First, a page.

Authorities in the Philippines have charged or are in the process of charging 13 people with crimes linked to the disappearances of at least 34 stakeholders in the country’s fledgling e-sabong (online cockfighting) market. Among them are five serving police officers.
The Philippines’ Criminal Investigation and Detection Group (CIDG) said Monday it was preparing charges against five policemen identified by witnesses as participating in the kidnapping of e-sabong “master agent” Ricardo “Jon Jon” Lasco Jr.
Earlier in the day, CIDG said it had charged an additional eight suspects with kidnapping and illegal detention. That was in relation to the disappearance in January of six more individuals with connections to the e-sabong industry.
Lasco was kidnapped by a group of armed men from his home in San Pablo City, 90 miles south of the capital of Manila, on August 30th. The men who took him falsely claimed to be members of the National Bureau of Investigation (NBI).
Lasco and at least 33 other victims have not been seen since.
At least four witnesses who were present during the incident positively identified suspects responsible for this case. The identified suspects are policemen,” said CIDG Director Eliseo Cruz said during a hearing of the Senate public order committee into the disappearances Monday.
“Right now, our investigators are now consolidating the sworn statements of our witnesses and other pieces of evidence for the preparation of the filing of appropriate cases against the identified suspects before the Department of Justice (DOJ),” he added.
‘Short on Money’
Philippine President Rodrigo Duterte has resisted calls from lawmakers to suspend the e-sabong market while the investigation into the disappearances is ongoing. The strongarm leader cited the billions in revenue the new market generates for government coffers.
I will choose now between losing income by the billions. It’s such a waste,” he told lawmakers. “We don’t have money. We’re short on money.”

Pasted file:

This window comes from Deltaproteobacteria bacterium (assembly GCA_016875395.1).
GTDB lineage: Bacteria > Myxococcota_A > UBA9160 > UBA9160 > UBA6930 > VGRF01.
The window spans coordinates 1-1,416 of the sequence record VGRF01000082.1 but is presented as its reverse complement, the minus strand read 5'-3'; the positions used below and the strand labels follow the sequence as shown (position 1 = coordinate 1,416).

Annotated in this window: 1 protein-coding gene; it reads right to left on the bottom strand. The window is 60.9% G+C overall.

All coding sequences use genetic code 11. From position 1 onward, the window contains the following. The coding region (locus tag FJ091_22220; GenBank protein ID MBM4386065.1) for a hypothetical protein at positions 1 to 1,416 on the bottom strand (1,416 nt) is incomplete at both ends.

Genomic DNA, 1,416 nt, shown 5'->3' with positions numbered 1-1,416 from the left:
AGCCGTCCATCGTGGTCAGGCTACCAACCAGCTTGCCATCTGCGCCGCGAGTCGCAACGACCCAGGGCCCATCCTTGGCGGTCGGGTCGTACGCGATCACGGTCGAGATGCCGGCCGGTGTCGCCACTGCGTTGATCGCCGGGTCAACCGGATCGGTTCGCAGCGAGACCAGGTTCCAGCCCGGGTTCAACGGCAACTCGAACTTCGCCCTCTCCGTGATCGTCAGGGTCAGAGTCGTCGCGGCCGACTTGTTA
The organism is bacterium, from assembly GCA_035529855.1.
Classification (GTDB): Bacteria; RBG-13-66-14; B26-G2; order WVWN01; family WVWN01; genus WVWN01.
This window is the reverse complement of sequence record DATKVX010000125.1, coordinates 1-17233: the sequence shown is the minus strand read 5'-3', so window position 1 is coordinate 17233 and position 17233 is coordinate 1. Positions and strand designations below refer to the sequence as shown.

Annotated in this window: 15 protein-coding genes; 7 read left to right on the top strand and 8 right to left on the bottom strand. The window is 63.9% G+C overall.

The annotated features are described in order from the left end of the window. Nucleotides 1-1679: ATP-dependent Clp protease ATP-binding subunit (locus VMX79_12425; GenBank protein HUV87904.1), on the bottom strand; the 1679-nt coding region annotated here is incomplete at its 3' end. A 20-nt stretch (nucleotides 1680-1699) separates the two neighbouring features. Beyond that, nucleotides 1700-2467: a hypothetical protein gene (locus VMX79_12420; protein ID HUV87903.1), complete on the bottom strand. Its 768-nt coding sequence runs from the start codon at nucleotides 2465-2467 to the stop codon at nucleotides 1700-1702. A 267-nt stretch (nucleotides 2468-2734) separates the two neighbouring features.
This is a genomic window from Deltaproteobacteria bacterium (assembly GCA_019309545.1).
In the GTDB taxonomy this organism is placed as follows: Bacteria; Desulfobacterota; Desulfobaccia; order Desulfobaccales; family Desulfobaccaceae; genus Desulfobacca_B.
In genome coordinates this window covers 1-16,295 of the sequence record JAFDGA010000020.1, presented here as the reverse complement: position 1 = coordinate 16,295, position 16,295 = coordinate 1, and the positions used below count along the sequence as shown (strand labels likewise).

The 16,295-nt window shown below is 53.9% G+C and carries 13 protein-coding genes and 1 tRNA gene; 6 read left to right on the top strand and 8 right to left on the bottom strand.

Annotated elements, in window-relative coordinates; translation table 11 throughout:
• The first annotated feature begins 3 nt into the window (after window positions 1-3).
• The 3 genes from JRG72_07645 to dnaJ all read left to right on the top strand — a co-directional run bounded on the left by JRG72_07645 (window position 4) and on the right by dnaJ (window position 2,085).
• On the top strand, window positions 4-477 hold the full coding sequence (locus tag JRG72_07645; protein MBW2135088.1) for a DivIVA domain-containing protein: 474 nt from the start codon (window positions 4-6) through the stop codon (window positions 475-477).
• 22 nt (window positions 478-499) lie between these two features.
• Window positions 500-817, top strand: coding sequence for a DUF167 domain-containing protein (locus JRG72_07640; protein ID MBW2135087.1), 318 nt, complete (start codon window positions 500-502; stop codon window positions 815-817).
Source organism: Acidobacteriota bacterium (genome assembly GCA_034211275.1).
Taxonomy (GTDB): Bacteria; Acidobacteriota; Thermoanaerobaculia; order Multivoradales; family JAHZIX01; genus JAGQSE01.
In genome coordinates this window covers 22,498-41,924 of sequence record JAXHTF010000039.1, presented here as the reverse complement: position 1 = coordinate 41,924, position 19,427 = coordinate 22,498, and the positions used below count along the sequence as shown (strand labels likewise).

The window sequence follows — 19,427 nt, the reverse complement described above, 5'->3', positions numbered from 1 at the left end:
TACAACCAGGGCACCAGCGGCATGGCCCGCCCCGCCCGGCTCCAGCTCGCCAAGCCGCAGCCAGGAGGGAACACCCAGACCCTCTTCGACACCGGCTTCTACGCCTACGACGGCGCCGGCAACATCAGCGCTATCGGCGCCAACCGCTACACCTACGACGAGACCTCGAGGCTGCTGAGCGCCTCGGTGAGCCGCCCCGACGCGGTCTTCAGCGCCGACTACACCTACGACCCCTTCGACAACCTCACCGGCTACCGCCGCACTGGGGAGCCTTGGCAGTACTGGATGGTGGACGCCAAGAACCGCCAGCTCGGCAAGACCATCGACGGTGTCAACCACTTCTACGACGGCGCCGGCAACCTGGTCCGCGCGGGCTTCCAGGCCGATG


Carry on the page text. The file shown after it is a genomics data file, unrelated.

E-sabong previously existed in a gray area of the law in the Philippines, where cockfighting is a culturally accepted tradition that goes back hundreds of years. But it exploded in popularity during the pandemic, at a time when many live venues were closed to spectators for health and safety reasons.
This spurred the government into taxing and regulating the blood sport. Gambling regulator PAGCOR began issuing licenses for the new market in May 2021, shortly after people started to go missing.
Abductions Linked to Bout-Fixing?
The Philippine Daily Inquirer reports the missing men are all gamefowl handlers, aides, helpers, or vehicle drivers. All are alleged to have been involved in bout-fixing, where the performance of one bird is sabotaged for the benefit of a gambling ring.
Reports in various local media outlets have suggested the motive for the abductions may be retribution against a criminal gambling syndicate.
In the Philippines, it is not unusual for the police to become involved in extrajudicial killings. In fact, Duterte has encouraged vigilantism as part of his war on drugs.
According to Human Rights Watch, as many as 27,000 criminals have been murdered by unidentified gunmen since Duterte’s election in 2016. It is suspected that many of these slayings were perpetrated by police officers or by killers linked to the authorities.
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